What to do in Sacramento if you’re visiting for a day

What makes Sacramento a must-visit destination if you’re seeking a rich blend of history, culture, and nature?

As the capital of California, Sacramento is a historical goldmine, home to the oldest art museum west of the Mississippi River and an important site in the Gold Rush era.

The city’s population of over 500,000 enjoys access to an array of museums, a dynamic “Farm-to-Fork” food scene recognized for its sustainability, and over 230 parks and recreational facilities. This makes Sacramento quite an attractive destination, perfectly embodying the diverse character of Northern California.

Historical landmarks

Sacramento is steeped in rich history, prominently displayed through its landmarks such as the California State Capitol and Sutter’s Fort. The State Capitol, constructed between 1861 and 1874, serves as the seat of California’s government. It also houses a public museum and park that spans 40 acres, featuring statues and memorials.

Just a few miles away, Sutter’s Fort stands as the oldest restored fort in the United States, originally built in 1839 as the first outpost of the western frontier and a refuge during the Donner Party tragedy and the Gold Rush. These sites collectively draw hundreds of thousands of visitors each year, offering a deep dive into the events that shaped California and the entire nation.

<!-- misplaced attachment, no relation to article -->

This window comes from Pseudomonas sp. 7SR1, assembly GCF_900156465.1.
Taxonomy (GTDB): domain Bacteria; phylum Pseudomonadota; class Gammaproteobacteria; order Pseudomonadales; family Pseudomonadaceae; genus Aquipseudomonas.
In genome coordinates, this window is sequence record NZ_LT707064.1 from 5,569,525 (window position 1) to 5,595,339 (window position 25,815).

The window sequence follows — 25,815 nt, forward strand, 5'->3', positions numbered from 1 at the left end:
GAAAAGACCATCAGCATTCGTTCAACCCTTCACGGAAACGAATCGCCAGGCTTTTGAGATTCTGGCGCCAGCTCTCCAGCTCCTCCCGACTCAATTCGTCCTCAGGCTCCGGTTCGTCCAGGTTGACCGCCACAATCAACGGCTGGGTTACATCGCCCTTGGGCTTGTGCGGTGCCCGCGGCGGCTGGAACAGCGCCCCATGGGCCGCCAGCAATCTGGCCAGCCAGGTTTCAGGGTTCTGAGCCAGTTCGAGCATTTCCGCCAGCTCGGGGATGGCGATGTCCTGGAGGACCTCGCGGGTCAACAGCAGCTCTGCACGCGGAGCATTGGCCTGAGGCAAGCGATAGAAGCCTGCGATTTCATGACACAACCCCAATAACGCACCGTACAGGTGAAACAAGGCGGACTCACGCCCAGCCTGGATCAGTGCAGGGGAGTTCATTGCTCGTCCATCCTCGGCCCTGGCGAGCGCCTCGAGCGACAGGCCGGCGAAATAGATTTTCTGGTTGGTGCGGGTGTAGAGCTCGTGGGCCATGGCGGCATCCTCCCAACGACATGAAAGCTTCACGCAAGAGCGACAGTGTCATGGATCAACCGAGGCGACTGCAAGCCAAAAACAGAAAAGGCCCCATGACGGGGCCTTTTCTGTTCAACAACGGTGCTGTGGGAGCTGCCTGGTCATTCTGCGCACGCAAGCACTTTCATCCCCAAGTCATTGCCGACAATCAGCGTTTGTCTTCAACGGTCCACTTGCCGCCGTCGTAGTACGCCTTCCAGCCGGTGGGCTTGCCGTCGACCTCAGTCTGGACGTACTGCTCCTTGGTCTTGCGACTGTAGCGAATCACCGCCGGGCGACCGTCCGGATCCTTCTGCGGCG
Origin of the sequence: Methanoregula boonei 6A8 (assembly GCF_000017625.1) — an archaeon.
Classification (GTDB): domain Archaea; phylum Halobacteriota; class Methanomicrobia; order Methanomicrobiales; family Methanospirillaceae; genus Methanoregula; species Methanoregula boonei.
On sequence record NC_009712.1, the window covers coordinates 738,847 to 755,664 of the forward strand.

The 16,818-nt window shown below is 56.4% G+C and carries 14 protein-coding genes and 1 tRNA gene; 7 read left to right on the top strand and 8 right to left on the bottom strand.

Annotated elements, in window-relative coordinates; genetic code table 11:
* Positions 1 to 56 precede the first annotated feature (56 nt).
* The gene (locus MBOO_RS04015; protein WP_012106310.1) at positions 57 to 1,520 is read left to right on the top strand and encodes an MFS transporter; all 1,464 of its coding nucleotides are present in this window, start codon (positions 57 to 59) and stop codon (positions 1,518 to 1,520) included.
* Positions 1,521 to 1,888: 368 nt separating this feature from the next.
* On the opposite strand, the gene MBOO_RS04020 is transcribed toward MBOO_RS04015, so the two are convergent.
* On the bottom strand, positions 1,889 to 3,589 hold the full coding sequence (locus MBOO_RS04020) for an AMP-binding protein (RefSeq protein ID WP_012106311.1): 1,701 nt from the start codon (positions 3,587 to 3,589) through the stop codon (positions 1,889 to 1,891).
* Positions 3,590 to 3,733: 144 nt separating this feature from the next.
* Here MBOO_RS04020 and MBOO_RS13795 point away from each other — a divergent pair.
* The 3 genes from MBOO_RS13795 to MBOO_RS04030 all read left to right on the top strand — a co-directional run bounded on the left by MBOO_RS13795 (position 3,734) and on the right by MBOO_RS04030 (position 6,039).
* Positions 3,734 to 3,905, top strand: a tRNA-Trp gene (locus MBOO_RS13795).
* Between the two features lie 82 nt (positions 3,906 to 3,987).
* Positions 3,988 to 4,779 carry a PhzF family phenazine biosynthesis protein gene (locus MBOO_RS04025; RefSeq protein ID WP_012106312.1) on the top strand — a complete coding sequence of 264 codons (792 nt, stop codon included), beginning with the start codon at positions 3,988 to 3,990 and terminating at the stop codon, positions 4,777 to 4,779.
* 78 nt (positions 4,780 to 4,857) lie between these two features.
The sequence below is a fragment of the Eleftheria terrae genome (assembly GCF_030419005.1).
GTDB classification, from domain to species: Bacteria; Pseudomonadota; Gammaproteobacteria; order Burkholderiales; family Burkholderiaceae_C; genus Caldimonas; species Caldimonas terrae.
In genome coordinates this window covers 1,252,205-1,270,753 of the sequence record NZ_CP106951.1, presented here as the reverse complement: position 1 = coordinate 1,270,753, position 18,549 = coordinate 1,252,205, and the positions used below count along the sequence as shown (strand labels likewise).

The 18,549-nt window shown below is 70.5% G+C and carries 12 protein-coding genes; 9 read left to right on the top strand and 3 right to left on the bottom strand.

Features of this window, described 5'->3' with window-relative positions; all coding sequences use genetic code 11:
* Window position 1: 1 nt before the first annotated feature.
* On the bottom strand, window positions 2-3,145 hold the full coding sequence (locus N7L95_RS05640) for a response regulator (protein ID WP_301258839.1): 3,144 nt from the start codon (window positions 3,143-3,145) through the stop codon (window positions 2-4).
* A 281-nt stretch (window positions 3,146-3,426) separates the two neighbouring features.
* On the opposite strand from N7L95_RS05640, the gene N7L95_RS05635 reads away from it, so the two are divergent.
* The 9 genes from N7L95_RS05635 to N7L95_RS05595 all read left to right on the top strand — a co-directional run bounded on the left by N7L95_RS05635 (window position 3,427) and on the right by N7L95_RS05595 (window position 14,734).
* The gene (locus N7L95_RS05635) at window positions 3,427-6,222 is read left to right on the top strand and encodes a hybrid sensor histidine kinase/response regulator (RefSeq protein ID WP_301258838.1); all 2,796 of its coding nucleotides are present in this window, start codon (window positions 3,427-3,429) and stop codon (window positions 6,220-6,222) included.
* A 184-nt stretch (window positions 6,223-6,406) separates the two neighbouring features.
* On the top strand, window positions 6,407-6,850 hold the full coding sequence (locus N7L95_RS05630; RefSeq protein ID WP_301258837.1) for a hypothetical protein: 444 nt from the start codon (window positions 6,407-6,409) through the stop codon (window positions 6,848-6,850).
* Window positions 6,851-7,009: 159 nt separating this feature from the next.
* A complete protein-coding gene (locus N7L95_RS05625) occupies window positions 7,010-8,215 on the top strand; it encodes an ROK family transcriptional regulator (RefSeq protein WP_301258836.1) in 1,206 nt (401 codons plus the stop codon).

Museums and culture

Sacramento’s cultural landscape is anchored by institutions like the Crocker Art Museum and the California State Railroad Museum, each offering distinct glimpses into the region’s artistic and industrial heritage. Founded in 1885, the Crocker Art Museum holds the distinction of being the first public art museum established west of the Mississippi River, housing an expansive collection of California art, European master drawings, and international ceramics.

Nearby, the California State Railroad Museum, which attracts over 500,000 visitors annually, is one of North America’s largest railway museums. It features 21 meticulously restored locomotives and railroad cars that illustrate the railroad’s crucial role in connecting California with the rest of the nation.

Outdoor activities